22 March 2012

The sound of snow and long nights

The Reuben Lewis Quintet concert was called Scandinavian reflections and it started just as I expected: slow, meditative, rubato feels or barely implied beats, long crescendos, bass pedals, piano arpeggios, cymbals and rolls and mallets. These are the sounds of snow and chill and white to my ears, and this seems perfectly appropriate for Scandinavian jazz. This jazz sounds as you see it.

I was thinking of how this varies from US jazz, or perhaps the jazz of warmer countries. Partly, through the influence of ECM and its stable and its uncompromising recordings. But some of the tunes sounded more American to me: livelier, stronger grooves. Luke was playing a Rhodes, and although he tells me there are plenty in Europe, I hear Euro-jazz with classical (and folk) influences and played on fine grand pianos. The Rhodes is more swampy to my ears, especially when effected. And while Reuben in very influenced by this jazz (he mentioned Tomasz Stanko), I often heard bop conceptions in Max’s playing. (No problems there: I actually prefer it). But it was as I meditated on Reuben’s introduction that mentioned “melody and communication”, and as I listened to Simon’s sparse but clear and concentrated bass lines, that I felt the difference. There’s an intensity of interaction and a love of pure, unaffected tone here, along with a slow, folk-affected melodic sense. Simon was just defining one chord, but every note was a treasure and every interval was well considered. Aidan’s drumming sat the same way: sparse and melodic, story telling rather than rudimental. This was a unified whole rather than a soloist and rhythm section. It’s not such a new discovery, of course. Musicians have been concerned with this since the ’50s from the cool and modal and free eras but this style is at a high level and riddled with solitary intensity. This is the music of people thrown together for long nights. It’s not urgent or urban. It’s close to music of the very late night jazz club. But there’s also a feeling of darkness and unspoken closeness and unfilled time in this music. Slow or single chords, open rhythms, internalised thought spreading quietly. Even a pop song, when it arrived, was like this. They played Bjork’s tremulous Hyperballad, and the intriguing melody appeared occasionally amongst more obscure improvised meanderings. Nice but icy.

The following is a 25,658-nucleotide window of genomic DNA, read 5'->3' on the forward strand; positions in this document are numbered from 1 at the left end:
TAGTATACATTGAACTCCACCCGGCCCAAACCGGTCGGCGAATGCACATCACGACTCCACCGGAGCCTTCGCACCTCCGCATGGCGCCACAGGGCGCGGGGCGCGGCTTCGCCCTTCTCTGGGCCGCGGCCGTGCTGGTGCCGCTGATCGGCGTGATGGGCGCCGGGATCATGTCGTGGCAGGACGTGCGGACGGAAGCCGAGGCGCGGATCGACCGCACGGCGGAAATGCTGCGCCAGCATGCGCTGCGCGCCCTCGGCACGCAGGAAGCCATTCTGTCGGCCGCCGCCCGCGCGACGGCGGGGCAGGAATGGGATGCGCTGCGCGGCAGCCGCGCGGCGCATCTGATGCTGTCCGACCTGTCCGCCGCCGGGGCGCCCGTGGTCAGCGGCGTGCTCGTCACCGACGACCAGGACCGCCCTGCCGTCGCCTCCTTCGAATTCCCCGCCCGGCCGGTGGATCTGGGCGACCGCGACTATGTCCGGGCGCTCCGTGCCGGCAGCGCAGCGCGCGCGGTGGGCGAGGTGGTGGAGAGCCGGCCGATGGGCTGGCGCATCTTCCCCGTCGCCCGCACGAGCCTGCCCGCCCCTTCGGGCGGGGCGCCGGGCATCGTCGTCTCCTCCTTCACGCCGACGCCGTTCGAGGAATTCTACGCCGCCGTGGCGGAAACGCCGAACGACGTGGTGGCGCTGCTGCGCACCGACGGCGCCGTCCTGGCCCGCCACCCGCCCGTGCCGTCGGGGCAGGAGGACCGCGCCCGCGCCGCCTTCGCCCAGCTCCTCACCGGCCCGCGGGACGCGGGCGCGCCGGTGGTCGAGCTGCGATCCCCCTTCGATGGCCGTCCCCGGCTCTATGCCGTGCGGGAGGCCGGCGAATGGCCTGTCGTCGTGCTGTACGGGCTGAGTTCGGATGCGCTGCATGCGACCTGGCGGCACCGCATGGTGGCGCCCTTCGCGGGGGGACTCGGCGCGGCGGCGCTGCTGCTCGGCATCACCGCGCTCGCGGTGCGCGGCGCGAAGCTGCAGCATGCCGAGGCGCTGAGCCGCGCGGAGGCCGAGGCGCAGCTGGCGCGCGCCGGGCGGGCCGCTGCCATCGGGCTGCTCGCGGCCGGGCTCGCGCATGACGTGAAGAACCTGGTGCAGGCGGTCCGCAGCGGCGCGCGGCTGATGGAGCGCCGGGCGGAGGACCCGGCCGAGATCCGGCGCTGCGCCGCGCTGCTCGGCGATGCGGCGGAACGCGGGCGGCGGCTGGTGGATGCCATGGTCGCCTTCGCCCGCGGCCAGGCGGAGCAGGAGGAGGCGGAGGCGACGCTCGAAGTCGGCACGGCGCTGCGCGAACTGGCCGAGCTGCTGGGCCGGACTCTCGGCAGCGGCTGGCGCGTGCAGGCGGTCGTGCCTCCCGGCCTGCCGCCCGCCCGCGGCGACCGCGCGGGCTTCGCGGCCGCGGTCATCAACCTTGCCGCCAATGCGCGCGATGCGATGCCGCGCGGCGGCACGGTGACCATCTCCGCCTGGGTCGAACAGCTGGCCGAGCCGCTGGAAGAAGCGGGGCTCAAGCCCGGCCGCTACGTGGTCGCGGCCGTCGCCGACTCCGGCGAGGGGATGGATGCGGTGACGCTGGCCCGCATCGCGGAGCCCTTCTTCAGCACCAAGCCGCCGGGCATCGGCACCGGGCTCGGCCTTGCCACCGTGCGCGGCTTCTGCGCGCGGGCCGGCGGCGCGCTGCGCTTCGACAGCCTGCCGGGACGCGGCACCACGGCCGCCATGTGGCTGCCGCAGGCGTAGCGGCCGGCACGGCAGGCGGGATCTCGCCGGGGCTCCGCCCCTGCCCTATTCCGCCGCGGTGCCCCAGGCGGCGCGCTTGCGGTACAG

Anyway, that’s how I heard it. Reuben Lewis (trumpet) led a quintet at the Gods Café with Max Williams (tenor), Luke Sweeting (Rhodes piano), Simon Milman (bass) and Aidan Lowe (drums).

  • Cyberhalides Jazz Photos by Brian Stewart
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